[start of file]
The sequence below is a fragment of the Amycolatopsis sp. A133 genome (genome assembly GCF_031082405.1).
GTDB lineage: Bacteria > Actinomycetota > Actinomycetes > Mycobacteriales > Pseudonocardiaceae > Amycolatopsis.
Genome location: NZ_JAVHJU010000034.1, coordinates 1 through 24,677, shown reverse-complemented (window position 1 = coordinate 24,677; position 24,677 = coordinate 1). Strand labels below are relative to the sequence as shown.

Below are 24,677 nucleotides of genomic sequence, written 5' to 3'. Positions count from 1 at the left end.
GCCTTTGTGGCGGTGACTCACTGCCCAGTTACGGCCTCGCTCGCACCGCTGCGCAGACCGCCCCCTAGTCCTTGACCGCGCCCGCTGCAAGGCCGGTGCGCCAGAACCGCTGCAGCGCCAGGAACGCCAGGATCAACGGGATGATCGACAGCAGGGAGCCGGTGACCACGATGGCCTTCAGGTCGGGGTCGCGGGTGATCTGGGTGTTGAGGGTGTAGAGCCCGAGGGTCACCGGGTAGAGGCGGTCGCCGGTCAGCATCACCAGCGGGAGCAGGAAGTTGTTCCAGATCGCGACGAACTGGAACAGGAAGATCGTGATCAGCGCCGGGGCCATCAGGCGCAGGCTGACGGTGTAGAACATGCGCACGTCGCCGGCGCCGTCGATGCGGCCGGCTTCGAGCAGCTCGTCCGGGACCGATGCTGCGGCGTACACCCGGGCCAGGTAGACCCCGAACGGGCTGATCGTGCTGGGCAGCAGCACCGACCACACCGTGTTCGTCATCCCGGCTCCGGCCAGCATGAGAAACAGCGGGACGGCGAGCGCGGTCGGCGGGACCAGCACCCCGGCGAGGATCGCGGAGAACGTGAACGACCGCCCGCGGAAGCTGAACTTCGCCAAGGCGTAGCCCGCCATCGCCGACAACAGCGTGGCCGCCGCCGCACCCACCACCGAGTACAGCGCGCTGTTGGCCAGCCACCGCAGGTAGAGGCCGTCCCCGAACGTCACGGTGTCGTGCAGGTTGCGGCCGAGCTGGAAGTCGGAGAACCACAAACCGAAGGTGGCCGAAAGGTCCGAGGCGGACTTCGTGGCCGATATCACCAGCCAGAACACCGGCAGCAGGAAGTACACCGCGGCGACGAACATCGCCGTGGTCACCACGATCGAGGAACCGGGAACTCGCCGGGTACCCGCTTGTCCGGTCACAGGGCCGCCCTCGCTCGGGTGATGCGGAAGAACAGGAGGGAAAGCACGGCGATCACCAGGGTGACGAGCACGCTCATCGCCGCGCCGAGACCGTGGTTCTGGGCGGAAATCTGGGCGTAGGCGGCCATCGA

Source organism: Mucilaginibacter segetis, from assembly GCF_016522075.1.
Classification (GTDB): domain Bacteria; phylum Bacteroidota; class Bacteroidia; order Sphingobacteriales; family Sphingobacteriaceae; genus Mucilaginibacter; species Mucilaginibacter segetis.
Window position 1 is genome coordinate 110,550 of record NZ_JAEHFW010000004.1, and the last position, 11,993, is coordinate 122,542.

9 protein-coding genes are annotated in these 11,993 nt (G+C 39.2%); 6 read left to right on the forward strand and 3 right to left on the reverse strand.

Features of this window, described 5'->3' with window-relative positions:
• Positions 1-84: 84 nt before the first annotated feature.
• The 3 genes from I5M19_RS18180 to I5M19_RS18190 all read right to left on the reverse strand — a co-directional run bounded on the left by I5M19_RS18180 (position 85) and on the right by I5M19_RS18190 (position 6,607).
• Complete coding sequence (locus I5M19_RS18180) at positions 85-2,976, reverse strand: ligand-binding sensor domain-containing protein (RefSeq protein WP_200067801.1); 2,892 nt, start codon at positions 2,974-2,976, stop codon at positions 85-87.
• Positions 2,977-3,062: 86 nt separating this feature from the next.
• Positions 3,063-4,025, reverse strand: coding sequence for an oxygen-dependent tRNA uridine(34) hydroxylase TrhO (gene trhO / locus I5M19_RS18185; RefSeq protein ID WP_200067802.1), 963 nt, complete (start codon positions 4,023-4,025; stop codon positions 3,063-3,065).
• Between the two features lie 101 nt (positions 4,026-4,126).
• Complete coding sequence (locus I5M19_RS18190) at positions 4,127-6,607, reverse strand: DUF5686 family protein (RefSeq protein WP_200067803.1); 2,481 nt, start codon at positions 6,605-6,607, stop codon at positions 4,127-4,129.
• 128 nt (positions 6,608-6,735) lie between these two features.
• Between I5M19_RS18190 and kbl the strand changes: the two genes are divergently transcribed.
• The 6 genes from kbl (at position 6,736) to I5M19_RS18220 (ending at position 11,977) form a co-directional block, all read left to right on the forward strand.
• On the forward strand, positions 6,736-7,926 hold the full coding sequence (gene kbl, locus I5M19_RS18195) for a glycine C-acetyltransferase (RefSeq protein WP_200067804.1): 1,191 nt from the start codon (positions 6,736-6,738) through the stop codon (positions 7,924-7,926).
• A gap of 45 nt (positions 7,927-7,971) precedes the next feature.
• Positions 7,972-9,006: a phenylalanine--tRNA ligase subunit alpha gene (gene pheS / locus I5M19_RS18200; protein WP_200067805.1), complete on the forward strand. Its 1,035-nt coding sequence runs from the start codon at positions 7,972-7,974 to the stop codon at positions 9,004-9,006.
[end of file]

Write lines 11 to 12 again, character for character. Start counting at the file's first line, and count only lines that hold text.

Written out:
• Positions 1-84: 84 nt before the first annotated feature.
• The 3 genes from I5M19_RS18180 to I5M19_RS18190 all read right to left on the reverse strand — a co-directional run bounded on the left by I5M19_RS18180 (position 85) and on the right by I5M19_RS18190 (position 6,607).